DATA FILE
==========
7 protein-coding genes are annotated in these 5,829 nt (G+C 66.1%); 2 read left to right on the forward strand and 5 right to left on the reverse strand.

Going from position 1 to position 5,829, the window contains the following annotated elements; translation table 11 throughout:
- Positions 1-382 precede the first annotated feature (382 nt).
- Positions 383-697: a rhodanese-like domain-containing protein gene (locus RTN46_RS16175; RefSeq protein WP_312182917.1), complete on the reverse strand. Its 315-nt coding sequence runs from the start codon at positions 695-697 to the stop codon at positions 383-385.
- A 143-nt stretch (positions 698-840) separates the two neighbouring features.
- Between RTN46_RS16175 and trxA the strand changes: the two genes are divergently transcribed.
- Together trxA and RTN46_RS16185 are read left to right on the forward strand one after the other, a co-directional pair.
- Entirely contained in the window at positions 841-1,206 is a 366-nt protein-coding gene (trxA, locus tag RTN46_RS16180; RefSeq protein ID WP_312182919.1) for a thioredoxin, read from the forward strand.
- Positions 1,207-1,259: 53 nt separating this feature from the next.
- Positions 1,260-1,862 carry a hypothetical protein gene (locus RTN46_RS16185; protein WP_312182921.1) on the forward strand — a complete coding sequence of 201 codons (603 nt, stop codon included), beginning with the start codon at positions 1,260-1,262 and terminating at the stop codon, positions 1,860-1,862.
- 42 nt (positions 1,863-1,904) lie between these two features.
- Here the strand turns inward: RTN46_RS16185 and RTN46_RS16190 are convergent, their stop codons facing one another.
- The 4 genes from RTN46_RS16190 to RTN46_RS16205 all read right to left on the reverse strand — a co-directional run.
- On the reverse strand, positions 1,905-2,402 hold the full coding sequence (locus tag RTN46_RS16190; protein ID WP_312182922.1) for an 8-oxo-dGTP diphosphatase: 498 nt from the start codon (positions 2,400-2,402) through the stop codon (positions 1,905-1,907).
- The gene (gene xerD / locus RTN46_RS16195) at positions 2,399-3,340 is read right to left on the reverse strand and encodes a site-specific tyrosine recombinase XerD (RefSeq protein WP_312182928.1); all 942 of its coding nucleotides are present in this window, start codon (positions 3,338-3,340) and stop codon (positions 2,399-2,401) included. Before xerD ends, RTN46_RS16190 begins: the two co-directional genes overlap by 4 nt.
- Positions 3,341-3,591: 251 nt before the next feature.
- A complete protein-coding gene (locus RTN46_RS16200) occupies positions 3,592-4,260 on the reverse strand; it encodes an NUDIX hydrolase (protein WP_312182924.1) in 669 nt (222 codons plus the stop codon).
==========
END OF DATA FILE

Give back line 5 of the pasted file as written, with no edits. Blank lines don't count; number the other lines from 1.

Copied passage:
- A 143-nt stretch (positions 698-840) separates the two neighbouring features.